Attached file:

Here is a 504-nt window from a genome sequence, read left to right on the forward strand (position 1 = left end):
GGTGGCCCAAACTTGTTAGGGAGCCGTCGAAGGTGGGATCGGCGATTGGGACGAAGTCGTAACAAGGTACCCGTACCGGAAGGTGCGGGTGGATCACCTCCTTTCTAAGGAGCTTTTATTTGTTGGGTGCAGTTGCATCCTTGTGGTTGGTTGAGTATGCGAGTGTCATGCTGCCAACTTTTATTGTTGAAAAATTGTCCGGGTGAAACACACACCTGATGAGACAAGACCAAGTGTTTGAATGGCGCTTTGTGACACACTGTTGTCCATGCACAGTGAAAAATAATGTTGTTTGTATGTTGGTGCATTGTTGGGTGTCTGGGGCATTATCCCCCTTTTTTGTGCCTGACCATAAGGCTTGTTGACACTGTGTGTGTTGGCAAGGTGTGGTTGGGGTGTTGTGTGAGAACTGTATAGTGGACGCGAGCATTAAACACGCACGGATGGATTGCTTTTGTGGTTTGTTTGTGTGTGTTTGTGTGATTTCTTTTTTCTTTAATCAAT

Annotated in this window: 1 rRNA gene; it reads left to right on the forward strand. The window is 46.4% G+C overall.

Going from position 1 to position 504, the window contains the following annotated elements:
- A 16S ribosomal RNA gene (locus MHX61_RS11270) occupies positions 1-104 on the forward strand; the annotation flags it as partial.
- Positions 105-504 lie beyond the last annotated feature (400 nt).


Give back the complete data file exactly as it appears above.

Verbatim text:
Here is a 504-nt window from a genome sequence, read left to right on the forward strand (position 1 = left end):
GGTGGCCCAAACTTGTTAGGGAGCCGTCGAAGGTGGGATCGGCGATTGGGACGAAGTCGTAACAAGGTACCCGTACCGGAAGGTGCGGGTGGATCACCTCCTTTCTAAGGAGCTTTTATTTGTTGGGTGCAGTTGCATCCTTGTGGTTGGTTGAGTATGCGAGTGTCATGCTGCCAACTTTTATTGTTGAAAAATTGTCCGGGTGAAACACACACCTGATGAGACAAGACCAAGTGTTTGAATGGCGCTTTGTGACACACTGTTGTCCATGCACAGTGAAAAATAATGTTGTTTGTATGTTGGTGCATTGTTGGGTGTCTGGGGCATTATCCCCCTTTTTTGTGCCTGACCATAAGGCTTGTTGACACTGTGTGTGTTGGCAAGGTGTGGTTGGGGTGTTGTGTGAGAACTGTATAGTGGACGCGAGCATTAAACACGCACGGATGGATTGCTTTTGTGGTTTGTTTGTGTGTGTTTGTGTGATTTCTTTTTTCTTTAATCAAT

Annotated in this window: 1 rRNA gene; it reads left to right on the forward strand. The window is 46.4% G+C overall.

Going from position 1 to position 504, the window contains the following annotated elements:
- A 16S ribosomal RNA gene (locus MHX61_RS11270) occupies positions 1-104 on the forward strand; the annotation flags it as partial.
- Positions 105-504 lie beyond the last annotated feature (400 nt).